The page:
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Category Archives: Cannock Chase
I’m pleased to say that, somewhat like rust, Peter ‘Pedro’ Cutler never sleeps, and his tireless and somewhat relentless pursuit of the evidential history behind some of the commonly accepted ‘authoritative sources’ of local mining history continues unabated.
I’m surprised and delighted to note there’s a rather excellent new blog on the scene, and it features the work of a rather wonderful chap who has previously contributed a huge amount to the Brownhills Blog – Reg Fullelove.
It’s interesting to note that Peter ‘Pedro’ Cutler is coming over all iconoclastic again – and I, for one, welcome it, as Peter has a fine record of kicking over the statues of the local mining history – particularly in regard the the Harrison colliery dynasty.
The really fascinating thing about curating this blog is the way it inspires people to look into not just history, but the retelling of it; I have been banging on for years that we need to be careful not just of our own accounts and beliefs, but also of those accounts we hold as truths from authoritative sources.
Last weekend, I revisited for the first time in ages the subject that was once so prominent here – Chasewater dam – but not in reference to the recent renovations, but to the creation of the reservoir and the failure of the earthwork dam in 1799.
Chasewater has been, as any long-term reader here knows, a continual and recurring obsession of mine – I love the place; I grew up with it, visiting regularly I came to love its air of faded, end-of-the-pier decay and beautiful, often unexpected wildlife.
Here’s a thing I’ve been trying to get round to for a while now, but scanning booklets is a time consuming and laborious job – but in this case, very much a worthwhile one.
Following on from the post ‘Old ground’, reader Mike Armstrong asked for more of the Lichfield and Whittington area – so here you go.
Here’s some mapping I’ve been meaning to run since reader Peter mentioned it in the comments to the post ‘Keep out of Cotterill’s road’ on Friday last – I may have posted similar before, but if I have, I can’t find a copy.
That there Clive Roberts – documenter of the history of the Shire Oak Inn and collector of local postcards – has been at it again He’s picked up another postcard of Brownhills at a fair, and mailed me scans of the front and back to post here on the blog.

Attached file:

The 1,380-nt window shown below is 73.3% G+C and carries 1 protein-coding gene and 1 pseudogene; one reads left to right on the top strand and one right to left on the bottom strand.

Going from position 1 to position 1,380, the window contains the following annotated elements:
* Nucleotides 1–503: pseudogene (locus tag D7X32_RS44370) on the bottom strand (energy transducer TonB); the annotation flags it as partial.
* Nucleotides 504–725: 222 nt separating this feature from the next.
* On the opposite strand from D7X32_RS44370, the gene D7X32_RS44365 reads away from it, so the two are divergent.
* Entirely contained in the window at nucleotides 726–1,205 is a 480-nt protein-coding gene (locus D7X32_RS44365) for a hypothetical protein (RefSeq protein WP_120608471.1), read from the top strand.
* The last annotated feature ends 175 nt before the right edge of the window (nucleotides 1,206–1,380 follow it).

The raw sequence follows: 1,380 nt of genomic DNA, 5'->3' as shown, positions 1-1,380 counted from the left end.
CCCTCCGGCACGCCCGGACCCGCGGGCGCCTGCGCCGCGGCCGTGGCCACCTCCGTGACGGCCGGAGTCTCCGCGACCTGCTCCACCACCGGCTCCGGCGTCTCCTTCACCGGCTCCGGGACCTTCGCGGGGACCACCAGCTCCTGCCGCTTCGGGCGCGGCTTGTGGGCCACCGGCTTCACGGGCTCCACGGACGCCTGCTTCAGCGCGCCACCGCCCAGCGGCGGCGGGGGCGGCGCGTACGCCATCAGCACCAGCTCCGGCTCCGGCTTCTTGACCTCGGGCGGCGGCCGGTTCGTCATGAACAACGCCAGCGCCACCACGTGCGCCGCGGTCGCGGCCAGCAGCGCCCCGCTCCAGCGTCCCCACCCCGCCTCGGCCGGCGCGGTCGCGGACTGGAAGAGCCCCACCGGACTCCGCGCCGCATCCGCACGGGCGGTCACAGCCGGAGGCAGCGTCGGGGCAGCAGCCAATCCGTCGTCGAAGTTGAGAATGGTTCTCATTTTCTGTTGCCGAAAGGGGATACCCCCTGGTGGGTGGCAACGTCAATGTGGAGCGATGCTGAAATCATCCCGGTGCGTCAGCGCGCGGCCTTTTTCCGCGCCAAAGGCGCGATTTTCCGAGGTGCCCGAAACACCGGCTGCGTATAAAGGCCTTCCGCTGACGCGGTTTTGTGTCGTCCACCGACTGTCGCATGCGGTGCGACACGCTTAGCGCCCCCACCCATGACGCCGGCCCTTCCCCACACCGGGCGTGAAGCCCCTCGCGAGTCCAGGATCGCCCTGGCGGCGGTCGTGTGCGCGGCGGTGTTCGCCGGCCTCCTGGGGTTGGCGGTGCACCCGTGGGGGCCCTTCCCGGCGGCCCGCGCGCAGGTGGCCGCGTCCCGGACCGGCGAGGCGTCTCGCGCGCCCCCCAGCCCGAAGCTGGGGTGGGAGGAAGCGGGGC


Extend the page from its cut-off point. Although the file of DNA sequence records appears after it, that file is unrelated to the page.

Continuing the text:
I had this one in a couple of days ago from Peter ‘Pedro’ Cutler, who continues his dogged research into local mining history, and the relationship between those above ground and those whose labours they depended upon beneath them.
It’s been another heat bank holiday weekend, and I got to cycling over the Chase and through East Staffordshire – too many pictures for 365days, so I thought I’d do a gallery.[caption id="attachment_15473" align="aligncenter" width="300"] Elderberries, Walton upon Trent[/caption] Continue reading
I’ve received a fascinating enquiry from reader and friend of the blog Tony Briggs, who sent me a lovely photo, and other than his grandfather William Briggs being in the middle of the group, he knows nothing about it.
The Young David Evans – working with a number of sources, including the Fullelove family and members of the Choral Society – continues his meticulous and fascinating documentation of the history of the noted, famous and popular Brownhills Co-operative Choral Society.
Our good mate Peter ‘Pedro’ Cutler has struck gold again. This transcription of an article from the Lichfield Mercury, of Friday, 4th January 1904 is a real gem, both for those with a keen interest in mining at the time, and those who are scholars of the nomenclature and language of our area.
It’s taken me a couple of weeks to edit this up due to being somewhat busy with other stuff, but it’s not worked out so bad. A ride from near Maquis Drive, on Cannock Chase, up over Rifle Range Corner, past the old Butts, down into Abrahams Valley and out onto the A513 at Seven Springs.
Today, we went up on Cannock Chase again, and I make no apologies for another feature on the deer. These lovely ladies were a smaller subset of the herd from last week, but on this occasion, they were a little more tolerant. They may well have been hungry. This is the closest I’ve ever managed to get to them.
A sunny, winter’s Saturday afternoon on Cannock Chase. The wild fallow deer in their usual spot, always happy to come for a bag of carrots. Skittish and nervous, they stay long enough to take our orange performance fee, then wander … Continue reading